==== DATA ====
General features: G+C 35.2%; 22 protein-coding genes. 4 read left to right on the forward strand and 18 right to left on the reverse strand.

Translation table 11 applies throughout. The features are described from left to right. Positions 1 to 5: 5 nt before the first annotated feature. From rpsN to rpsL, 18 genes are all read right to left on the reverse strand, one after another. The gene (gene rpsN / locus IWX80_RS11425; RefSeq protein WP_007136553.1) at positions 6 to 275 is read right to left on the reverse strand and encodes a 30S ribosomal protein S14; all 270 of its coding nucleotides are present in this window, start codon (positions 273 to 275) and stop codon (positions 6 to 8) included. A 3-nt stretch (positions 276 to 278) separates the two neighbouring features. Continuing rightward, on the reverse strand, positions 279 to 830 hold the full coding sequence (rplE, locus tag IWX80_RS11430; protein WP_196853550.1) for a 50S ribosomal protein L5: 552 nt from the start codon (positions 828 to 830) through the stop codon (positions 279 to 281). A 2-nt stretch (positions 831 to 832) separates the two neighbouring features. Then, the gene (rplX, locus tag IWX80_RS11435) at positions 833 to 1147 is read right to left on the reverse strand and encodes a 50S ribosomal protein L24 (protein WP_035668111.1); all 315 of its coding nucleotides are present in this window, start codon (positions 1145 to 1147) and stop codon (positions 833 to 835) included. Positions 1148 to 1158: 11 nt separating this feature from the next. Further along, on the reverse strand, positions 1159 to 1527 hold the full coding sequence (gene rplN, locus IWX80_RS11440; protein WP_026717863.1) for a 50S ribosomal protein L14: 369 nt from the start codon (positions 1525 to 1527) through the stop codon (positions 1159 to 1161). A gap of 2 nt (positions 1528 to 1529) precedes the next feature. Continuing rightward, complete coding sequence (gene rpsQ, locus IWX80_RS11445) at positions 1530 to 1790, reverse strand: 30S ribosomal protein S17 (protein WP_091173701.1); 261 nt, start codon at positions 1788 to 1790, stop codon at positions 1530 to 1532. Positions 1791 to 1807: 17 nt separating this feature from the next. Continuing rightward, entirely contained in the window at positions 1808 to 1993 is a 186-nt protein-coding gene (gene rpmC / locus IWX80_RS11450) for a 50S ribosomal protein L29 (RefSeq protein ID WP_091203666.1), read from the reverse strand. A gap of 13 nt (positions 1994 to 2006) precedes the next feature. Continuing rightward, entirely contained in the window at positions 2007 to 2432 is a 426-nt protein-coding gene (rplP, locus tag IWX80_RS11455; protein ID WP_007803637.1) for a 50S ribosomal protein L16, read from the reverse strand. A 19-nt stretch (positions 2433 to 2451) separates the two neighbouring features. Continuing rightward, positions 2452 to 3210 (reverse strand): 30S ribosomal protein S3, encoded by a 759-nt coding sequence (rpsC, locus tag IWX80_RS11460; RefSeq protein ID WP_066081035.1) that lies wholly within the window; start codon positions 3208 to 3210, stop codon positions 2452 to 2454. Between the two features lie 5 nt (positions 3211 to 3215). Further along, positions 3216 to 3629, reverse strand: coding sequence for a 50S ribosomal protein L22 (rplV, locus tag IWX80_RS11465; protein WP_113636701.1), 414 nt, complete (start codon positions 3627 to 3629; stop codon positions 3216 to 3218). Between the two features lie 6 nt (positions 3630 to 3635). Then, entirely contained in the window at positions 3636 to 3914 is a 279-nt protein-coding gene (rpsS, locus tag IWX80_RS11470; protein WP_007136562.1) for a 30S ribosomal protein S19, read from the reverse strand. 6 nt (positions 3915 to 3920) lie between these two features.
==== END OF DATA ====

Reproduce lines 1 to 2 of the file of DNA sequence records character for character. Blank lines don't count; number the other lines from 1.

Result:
General features: G+C 35.2%; 22 protein-coding genes. 4 read left to right on the forward strand and 18 right to left on the reverse strand.

Translation table 11 applies throughout. The features are described from left to right. Positions 1 to 5: 5 nt before the first annotated feature. From rpsN to rpsL, 18 genes are all read right to left on the reverse strand, one after another. The gene (gene rpsN / locus IWX80_RS11425; RefSeq protein WP_007136553.1) at positions 6 to 275 is read right to left on the reverse strand and encodes a 30S ribosomal protein S14; all 270 of its coding nucleotides are present in this window, start codon (positions 273 to 275) and stop codon (positions 6 to 8) included. A 3-nt stretch (positions 276 to 278) separates the two neighbouring features. Continuing rightward, on the reverse strand, positions 279 to 830 hold the full coding sequence (rplE, locus tag IWX80_RS11430; protein WP_196853550.1) for a 50S ribosomal protein L5: 552 nt from the start codon (positions 828 to 830) through the stop codon (positions 279 to 281). A 2-nt stretch (positions 831 to 832) separates the two neighbouring features. Then, the gene (rplX, locus tag IWX80_RS11435) at positions 833 to 1147 is read right to left on the reverse strand and encodes a 50S ribosomal protein L24 (protein WP_035668111.1); all 315 of its coding nucleotides are present in this window, start codon (positions 1145 to 1147) and stop codon (positions 833 to 835) included. Positions 1148 to 1158: 11 nt separating this feature from the next. Further along, on the reverse strand, positions 1159 to 1527 hold the full coding sequence (gene rplN, locus IWX80_RS11440; protein WP_026717863.1) for a 50S ribosomal protein L14: 369 nt from the start codon (positions 1525 to 1527) through the stop codon (positions 1159 to 1161). A gap of 2 nt (positions 1528 to 1529) precedes the next feature. Continuing rightward, complete coding sequence (gene rpsQ, locus IWX80_RS11445) at positions 1530 to 1790, reverse strand: 30S ribosomal protein S17 (protein WP_091173701.1); 261 nt, start codon at positions 1788 to 1790, stop codon at positions 1530 to 1532. Positions 1791 to 1807: 17 nt separating this feature from the next. Continuing rightward, entirely contained in the window at positions 1808 to 1993 is a 186-nt protein-coding gene (gene rpmC / locus IWX80_RS11450) for a 50S ribosomal protein L29 (RefSeq protein ID WP_091203666.1), read from the reverse strand. A gap of 13 nt (positions 1994 to 2006) precedes the next feature. Continuing rightward, entirely contained in the window at positions 2007 to 2432 is a 426-nt protein-coding gene (rplP, locus tag IWX80_RS11455; protein ID WP_007803637.1) for a 50S ribosomal protein L16, read from the reverse strand. A 19-nt stretch (positions 2433 to 2451) separates the two neighbouring features. Continuing rightward, positions 2452 to 3210 (reverse strand): 30S ribosomal protein S3, encoded by a 759-nt coding sequence (rpsC, locus tag IWX80_RS11460; RefSeq protein ID WP_066081035.1) that lies wholly within the window; start codon positions 3208 to 3210, stop codon positions 2452 to 2454. Between the two features lie 5 nt (positions 3211 to 3215). Further along, positions 3216 to 3629, reverse strand: coding sequence for a 50S ribosomal protein L22 (rplV, locus tag IWX80_RS11465; protein WP_113636701.1), 414 nt, complete (start codon positions 3627 to 3629; stop codon positions 3216 to 3218). Between the two features lie 6 nt (positions 3630 to 3635). Then, entirely contained in the window at positions 3636 to 3914 is a 279-nt protein-coding gene (rpsS, locus tag IWX80_RS11470; protein WP_007136562.1) for a 30S ribosomal protein S19, read from the reverse strand. 6 nt (positions 3915 to 3920) lie between these two features.